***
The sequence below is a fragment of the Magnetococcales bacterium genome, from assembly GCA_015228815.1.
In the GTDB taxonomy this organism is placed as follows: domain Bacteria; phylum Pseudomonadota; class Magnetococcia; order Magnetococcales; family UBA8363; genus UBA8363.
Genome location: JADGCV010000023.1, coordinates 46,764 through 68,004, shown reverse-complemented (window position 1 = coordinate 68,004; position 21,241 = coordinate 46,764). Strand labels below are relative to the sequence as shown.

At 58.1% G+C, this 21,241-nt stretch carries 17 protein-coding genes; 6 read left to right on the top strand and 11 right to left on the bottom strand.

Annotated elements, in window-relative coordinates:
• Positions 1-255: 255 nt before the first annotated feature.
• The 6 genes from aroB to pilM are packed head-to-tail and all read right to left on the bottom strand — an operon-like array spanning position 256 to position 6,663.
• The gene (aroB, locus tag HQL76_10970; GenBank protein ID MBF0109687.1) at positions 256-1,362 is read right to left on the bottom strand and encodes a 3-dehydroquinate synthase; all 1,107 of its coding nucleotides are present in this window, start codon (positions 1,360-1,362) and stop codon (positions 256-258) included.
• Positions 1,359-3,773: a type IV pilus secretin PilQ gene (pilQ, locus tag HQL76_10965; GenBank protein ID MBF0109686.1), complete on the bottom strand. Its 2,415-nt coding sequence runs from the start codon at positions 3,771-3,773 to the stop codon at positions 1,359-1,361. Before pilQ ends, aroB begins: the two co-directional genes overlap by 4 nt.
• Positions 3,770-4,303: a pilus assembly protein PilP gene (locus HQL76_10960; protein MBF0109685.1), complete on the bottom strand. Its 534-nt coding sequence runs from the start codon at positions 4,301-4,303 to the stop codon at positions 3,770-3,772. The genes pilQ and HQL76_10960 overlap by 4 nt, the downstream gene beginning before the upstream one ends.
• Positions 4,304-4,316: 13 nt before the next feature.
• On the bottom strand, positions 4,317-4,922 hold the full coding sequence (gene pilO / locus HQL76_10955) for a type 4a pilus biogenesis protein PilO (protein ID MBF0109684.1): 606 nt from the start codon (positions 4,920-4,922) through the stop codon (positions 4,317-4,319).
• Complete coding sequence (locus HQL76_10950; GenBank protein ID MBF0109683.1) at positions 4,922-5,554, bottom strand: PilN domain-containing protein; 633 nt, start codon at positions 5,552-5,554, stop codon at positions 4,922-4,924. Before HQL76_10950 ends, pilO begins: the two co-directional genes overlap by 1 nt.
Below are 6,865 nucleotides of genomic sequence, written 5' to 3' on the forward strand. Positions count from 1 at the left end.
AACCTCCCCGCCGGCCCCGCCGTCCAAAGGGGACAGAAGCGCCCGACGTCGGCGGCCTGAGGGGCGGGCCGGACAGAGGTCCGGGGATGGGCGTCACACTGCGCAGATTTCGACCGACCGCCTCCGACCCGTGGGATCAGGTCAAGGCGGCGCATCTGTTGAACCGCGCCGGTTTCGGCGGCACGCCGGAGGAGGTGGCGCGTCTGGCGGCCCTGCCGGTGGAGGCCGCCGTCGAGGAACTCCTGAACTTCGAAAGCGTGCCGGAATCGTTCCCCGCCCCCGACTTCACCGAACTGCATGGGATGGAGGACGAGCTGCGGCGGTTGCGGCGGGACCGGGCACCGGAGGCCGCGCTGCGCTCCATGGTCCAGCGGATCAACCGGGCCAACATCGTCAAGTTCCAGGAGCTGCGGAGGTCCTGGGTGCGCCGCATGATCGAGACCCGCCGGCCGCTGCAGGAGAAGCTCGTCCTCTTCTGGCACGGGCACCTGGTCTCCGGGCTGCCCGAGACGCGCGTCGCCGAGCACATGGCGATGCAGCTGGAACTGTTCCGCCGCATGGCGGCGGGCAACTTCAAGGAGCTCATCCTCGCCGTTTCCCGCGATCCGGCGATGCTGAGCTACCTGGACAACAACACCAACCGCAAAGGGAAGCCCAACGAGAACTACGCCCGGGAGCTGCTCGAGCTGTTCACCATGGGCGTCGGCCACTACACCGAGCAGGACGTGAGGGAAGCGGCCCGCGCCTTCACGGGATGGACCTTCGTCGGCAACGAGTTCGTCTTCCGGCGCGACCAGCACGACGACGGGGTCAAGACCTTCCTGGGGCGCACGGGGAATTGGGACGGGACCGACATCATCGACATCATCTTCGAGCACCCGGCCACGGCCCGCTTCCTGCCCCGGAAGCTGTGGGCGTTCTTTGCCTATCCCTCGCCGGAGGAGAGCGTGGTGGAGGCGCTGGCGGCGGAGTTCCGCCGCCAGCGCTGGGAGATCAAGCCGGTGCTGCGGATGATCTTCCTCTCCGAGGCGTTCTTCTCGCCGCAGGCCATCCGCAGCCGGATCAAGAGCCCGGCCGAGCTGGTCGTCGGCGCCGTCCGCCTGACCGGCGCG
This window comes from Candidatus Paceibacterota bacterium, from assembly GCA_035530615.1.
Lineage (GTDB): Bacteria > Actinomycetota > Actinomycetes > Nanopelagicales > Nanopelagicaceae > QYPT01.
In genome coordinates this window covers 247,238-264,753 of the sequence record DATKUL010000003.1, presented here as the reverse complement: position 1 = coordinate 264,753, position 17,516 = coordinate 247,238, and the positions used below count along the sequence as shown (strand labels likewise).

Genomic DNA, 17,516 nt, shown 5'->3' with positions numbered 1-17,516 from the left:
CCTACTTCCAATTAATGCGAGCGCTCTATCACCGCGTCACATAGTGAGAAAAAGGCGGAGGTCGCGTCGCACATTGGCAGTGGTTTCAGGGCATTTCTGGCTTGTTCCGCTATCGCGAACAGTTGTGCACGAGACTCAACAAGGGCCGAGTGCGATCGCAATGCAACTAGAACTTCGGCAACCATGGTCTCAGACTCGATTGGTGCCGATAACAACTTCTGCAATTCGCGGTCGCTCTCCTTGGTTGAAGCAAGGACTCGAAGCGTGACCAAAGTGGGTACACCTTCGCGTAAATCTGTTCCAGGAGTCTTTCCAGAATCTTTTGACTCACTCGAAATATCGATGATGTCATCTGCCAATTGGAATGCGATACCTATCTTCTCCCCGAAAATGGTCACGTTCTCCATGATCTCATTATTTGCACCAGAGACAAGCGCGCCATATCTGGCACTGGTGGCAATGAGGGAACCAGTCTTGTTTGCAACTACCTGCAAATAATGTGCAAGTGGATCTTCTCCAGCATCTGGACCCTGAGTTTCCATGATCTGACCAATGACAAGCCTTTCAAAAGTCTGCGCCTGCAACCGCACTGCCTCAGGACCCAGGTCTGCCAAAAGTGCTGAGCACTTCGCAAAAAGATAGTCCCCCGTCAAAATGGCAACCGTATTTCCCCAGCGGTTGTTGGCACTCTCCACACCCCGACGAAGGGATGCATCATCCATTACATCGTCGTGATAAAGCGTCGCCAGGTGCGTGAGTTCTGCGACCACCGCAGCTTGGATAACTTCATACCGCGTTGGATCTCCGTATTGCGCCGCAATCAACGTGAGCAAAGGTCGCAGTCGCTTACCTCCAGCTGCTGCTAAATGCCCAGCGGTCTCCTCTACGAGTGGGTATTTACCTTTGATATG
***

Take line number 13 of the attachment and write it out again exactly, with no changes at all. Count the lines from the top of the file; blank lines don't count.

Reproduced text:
• Complete coding sequence (locus HQL76_10950; GenBank protein ID MBF0109683.1) at positions 4,922-5,554, bottom strand: PilN domain-containing protein; 633 nt, start codon at positions 5,552-5,554, stop codon at positions 4,922-4,924. Before HQL76_10950 ends, pilO begins: the two co-directional genes overlap by 1 nt.